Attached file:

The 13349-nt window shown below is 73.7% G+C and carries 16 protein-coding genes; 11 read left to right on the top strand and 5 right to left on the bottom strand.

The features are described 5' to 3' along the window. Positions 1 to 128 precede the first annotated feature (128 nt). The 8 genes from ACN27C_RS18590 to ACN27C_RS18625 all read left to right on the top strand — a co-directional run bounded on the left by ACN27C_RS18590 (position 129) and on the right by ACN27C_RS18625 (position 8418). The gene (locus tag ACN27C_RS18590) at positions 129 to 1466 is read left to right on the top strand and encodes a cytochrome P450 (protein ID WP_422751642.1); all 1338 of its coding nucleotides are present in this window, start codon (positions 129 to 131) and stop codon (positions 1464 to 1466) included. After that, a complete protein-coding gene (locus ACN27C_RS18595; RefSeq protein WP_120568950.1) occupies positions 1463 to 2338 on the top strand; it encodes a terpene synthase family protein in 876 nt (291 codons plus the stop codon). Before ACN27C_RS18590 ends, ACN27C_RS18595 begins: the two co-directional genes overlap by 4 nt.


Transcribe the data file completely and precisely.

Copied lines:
The 13349-nt window shown below is 73.7% G+C and carries 16 protein-coding genes; 11 read left to right on the top strand and 5 right to left on the bottom strand.

The features are described 5' to 3' along the window. Positions 1 to 128 precede the first annotated feature (128 nt). The 8 genes from ACN27C_RS18590 to ACN27C_RS18625 all read left to right on the top strand — a co-directional run bounded on the left by ACN27C_RS18590 (position 129) and on the right by ACN27C_RS18625 (position 8418). The gene (locus tag ACN27C_RS18590) at positions 129 to 1466 is read left to right on the top strand and encodes a cytochrome P450 (protein ID WP_422751642.1); all 1338 of its coding nucleotides are present in this window, start codon (positions 129 to 131) and stop codon (positions 1464 to 1466) included. After that, a complete protein-coding gene (locus ACN27C_RS18595; RefSeq protein WP_120568950.1) occupies positions 1463 to 2338 on the top strand; it encodes a terpene synthase family protein in 876 nt (291 codons plus the stop codon). Before ACN27C_RS18590 ends, ACN27C_RS18595 begins: the two co-directional genes overlap by 4 nt.